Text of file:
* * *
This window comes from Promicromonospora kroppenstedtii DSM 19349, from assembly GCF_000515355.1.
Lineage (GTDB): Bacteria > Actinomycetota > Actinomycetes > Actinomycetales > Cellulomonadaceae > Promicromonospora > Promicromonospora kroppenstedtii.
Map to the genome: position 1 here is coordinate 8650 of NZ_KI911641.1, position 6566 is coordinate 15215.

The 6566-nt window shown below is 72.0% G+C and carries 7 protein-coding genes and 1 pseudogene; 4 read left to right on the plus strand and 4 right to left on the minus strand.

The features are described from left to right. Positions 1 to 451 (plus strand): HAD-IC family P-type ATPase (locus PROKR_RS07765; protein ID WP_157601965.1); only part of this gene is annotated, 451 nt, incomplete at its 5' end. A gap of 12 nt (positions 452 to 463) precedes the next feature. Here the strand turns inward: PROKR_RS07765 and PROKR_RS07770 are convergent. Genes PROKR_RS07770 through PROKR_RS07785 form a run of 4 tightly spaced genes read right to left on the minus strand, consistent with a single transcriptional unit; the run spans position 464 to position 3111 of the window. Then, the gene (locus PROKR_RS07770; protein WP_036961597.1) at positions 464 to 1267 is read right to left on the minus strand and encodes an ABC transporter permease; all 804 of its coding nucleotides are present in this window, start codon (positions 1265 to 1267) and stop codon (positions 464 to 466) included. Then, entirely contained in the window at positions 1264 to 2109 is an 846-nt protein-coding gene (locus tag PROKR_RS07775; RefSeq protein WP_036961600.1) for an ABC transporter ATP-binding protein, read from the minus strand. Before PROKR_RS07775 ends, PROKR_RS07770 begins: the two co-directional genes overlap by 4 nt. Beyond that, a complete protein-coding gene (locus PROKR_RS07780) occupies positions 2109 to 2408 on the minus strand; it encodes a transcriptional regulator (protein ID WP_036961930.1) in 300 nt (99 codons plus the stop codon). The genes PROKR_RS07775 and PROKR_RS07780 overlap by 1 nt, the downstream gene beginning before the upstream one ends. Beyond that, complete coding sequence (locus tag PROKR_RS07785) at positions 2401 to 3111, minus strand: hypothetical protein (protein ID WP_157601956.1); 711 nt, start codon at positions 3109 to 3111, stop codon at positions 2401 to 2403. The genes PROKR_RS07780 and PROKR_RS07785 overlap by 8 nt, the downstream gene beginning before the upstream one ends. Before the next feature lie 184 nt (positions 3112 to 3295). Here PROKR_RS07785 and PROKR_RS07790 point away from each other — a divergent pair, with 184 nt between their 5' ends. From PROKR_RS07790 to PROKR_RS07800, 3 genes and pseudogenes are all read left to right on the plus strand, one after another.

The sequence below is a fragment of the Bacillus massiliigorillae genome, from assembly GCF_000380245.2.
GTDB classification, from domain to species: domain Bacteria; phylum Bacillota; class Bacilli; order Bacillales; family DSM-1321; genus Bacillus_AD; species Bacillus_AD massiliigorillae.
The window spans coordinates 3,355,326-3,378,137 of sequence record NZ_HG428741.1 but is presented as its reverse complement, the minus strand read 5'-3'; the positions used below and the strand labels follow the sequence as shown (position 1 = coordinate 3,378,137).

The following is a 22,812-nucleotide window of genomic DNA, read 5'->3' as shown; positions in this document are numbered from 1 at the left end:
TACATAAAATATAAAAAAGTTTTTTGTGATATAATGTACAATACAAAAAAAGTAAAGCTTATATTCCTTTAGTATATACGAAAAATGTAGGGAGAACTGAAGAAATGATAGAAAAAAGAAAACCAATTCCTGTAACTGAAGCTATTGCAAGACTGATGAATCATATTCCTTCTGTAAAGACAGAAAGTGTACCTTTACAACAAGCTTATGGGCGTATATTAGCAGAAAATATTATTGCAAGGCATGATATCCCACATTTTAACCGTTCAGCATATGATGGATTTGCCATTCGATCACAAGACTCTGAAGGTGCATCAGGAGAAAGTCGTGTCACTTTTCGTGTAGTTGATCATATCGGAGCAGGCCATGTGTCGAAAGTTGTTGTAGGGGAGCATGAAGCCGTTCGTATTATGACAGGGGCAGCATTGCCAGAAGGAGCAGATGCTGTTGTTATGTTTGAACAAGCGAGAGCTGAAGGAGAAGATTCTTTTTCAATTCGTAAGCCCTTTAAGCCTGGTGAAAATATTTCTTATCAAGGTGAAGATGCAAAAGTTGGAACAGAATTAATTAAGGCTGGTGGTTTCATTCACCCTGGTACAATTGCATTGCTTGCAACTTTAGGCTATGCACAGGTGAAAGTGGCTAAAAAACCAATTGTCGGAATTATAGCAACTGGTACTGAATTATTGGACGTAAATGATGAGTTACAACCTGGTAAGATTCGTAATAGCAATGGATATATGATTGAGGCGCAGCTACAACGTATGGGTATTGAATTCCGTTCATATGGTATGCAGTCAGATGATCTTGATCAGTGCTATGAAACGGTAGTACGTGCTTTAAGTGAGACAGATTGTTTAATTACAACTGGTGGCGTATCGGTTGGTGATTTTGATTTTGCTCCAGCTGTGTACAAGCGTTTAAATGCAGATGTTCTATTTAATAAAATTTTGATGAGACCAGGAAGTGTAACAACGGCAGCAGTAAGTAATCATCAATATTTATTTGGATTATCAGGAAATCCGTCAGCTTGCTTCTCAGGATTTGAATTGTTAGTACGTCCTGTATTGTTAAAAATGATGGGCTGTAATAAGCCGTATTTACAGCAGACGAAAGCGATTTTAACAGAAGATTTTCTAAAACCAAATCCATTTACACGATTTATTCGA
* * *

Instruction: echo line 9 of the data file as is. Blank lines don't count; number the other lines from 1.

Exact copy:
The following is a 22,812-nucleotide window of genomic DNA, read 5'->3' as shown; positions in this document are numbered from 1 at the left end: